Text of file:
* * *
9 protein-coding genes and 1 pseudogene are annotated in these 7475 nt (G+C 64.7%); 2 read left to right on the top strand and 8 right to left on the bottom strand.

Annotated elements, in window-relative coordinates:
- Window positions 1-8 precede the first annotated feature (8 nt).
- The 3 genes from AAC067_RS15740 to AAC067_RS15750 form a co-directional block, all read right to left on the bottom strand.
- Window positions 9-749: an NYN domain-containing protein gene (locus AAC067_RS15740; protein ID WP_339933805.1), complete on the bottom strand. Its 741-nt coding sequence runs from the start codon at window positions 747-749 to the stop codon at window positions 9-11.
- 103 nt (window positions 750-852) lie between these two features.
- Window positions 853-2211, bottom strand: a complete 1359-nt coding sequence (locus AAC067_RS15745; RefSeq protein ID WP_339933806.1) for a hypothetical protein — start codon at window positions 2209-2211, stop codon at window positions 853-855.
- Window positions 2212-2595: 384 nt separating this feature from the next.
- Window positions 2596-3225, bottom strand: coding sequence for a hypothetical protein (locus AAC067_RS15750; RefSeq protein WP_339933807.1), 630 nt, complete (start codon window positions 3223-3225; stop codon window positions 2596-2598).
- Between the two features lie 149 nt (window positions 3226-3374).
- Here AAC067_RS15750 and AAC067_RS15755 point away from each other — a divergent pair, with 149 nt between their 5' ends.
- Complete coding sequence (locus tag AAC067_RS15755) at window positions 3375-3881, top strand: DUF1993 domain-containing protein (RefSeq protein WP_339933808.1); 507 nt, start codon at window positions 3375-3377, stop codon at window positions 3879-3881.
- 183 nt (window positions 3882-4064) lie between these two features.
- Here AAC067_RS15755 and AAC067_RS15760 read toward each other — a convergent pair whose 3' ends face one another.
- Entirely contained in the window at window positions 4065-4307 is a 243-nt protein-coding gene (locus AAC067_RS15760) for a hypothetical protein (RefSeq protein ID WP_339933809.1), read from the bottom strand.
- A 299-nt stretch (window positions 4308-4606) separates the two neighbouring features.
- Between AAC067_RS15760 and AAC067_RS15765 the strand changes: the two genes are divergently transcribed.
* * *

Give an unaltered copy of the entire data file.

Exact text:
9 protein-coding genes and 1 pseudogene are annotated in these 7475 nt (G+C 64.7%); 2 read left to right on the top strand and 8 right to left on the bottom strand.

Annotated elements, in window-relative coordinates:
- Window positions 1-8 precede the first annotated feature (8 nt).
- The 3 genes from AAC067_RS15740 to AAC067_RS15750 form a co-directional block, all read right to left on the bottom strand.
- Window positions 9-749: an NYN domain-containing protein gene (locus AAC067_RS15740; protein ID WP_339933805.1), complete on the bottom strand. Its 741-nt coding sequence runs from the start codon at window positions 747-749 to the stop codon at window positions 9-11.
- 103 nt (window positions 750-852) lie between these two features.
- Window positions 853-2211, bottom strand: a complete 1359-nt coding sequence (locus AAC067_RS15745; RefSeq protein ID WP_339933806.1) for a hypothetical protein — start codon at window positions 2209-2211, stop codon at window positions 853-855.
- Window positions 2212-2595: 384 nt separating this feature from the next.
- Window positions 2596-3225, bottom strand: coding sequence for a hypothetical protein (locus AAC067_RS15750; RefSeq protein WP_339933807.1), 630 nt, complete (start codon window positions 3223-3225; stop codon window positions 2596-2598).
- Between the two features lie 149 nt (window positions 3226-3374).
- Here AAC067_RS15750 and AAC067_RS15755 point away from each other — a divergent pair, with 149 nt between their 5' ends.
- Complete coding sequence (locus tag AAC067_RS15755) at window positions 3375-3881, top strand: DUF1993 domain-containing protein (RefSeq protein WP_339933808.1); 507 nt, start codon at window positions 3375-3377, stop codon at window positions 3879-3881.
- 183 nt (window positions 3882-4064) lie between these two features.
- Here AAC067_RS15755 and AAC067_RS15760 read toward each other — a convergent pair whose 3' ends face one another.
- Entirely contained in the window at window positions 4065-4307 is a 243-nt protein-coding gene (locus AAC067_RS15760) for a hypothetical protein (RefSeq protein ID WP_339933809.1), read from the bottom strand.
- A 299-nt stretch (window positions 4308-4606) separates the two neighbouring features.
- Between AAC067_RS15760 and AAC067_RS15765 the strand changes: the two genes are divergently transcribed.